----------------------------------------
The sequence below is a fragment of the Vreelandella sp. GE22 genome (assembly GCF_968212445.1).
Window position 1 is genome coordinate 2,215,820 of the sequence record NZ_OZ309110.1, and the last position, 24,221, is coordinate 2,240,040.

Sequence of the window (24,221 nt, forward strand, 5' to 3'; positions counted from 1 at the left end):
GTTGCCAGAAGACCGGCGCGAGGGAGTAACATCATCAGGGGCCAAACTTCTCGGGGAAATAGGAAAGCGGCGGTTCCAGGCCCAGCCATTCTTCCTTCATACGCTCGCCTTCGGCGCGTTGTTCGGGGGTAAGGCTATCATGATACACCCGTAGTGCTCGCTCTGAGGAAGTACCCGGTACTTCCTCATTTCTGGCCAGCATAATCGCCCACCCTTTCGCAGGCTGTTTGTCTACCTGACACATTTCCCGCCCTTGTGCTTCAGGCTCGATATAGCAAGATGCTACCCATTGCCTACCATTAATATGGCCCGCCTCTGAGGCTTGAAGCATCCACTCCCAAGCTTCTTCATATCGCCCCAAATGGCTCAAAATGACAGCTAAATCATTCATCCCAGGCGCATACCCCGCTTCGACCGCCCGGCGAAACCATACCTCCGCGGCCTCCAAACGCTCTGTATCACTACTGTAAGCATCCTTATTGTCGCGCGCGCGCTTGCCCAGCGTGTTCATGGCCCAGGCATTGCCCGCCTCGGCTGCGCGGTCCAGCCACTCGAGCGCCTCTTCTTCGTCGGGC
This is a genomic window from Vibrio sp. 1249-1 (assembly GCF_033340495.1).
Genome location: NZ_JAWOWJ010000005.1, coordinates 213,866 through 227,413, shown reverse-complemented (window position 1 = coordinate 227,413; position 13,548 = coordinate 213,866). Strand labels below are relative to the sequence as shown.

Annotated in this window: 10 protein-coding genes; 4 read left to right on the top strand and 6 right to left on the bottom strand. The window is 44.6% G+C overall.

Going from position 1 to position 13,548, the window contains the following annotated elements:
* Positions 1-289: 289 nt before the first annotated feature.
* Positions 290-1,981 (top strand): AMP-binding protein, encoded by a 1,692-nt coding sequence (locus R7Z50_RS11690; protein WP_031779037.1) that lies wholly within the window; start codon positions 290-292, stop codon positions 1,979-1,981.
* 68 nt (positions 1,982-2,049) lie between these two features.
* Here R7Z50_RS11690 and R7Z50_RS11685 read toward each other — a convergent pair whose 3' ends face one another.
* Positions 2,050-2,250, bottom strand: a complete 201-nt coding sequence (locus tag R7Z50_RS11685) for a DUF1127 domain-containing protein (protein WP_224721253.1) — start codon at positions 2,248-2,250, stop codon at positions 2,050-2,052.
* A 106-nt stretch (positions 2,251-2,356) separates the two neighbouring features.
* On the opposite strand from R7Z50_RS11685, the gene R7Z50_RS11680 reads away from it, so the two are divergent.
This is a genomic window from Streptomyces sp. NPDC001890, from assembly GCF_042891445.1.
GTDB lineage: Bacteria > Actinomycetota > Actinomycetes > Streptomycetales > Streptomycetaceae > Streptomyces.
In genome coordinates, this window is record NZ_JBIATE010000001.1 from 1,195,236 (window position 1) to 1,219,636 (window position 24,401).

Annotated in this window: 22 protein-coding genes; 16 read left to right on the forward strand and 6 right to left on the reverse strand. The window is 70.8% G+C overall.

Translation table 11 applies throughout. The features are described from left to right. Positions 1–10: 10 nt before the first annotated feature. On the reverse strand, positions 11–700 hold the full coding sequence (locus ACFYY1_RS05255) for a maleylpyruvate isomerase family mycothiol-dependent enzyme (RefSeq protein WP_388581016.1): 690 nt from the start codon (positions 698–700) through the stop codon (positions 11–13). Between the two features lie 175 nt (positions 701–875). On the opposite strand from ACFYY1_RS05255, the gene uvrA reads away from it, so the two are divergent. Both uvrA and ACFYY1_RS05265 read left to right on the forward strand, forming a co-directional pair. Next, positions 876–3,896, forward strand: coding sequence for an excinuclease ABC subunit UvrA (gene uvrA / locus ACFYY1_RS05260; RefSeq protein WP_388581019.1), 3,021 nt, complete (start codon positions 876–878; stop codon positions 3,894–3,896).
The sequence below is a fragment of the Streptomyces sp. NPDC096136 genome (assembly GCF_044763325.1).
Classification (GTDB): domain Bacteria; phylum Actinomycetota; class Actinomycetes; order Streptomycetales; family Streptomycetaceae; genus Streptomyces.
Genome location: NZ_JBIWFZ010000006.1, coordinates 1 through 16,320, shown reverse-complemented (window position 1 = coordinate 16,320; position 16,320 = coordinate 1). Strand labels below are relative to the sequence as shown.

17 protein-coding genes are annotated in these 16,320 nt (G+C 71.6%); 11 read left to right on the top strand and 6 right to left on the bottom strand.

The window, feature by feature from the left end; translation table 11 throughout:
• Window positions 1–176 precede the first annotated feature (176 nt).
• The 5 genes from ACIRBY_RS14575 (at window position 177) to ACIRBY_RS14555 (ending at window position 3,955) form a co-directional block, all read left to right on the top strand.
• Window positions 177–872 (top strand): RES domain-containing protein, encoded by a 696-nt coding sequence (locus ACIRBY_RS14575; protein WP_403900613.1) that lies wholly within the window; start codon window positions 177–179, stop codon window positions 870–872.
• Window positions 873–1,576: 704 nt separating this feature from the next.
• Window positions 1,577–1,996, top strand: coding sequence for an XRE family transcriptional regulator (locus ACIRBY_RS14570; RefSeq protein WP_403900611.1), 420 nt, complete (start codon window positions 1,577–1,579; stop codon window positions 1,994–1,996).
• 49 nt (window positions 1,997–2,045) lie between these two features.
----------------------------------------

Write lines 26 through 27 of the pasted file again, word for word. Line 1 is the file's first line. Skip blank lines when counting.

• Window positions 1–176 precede the first annotated feature (176 nt).
• The 5 genes from ACIRBY_RS14575 (at window position 177) to ACIRBY_RS14555 (ending at window position 3,955) form a co-directional block, all read left to right on the top strand.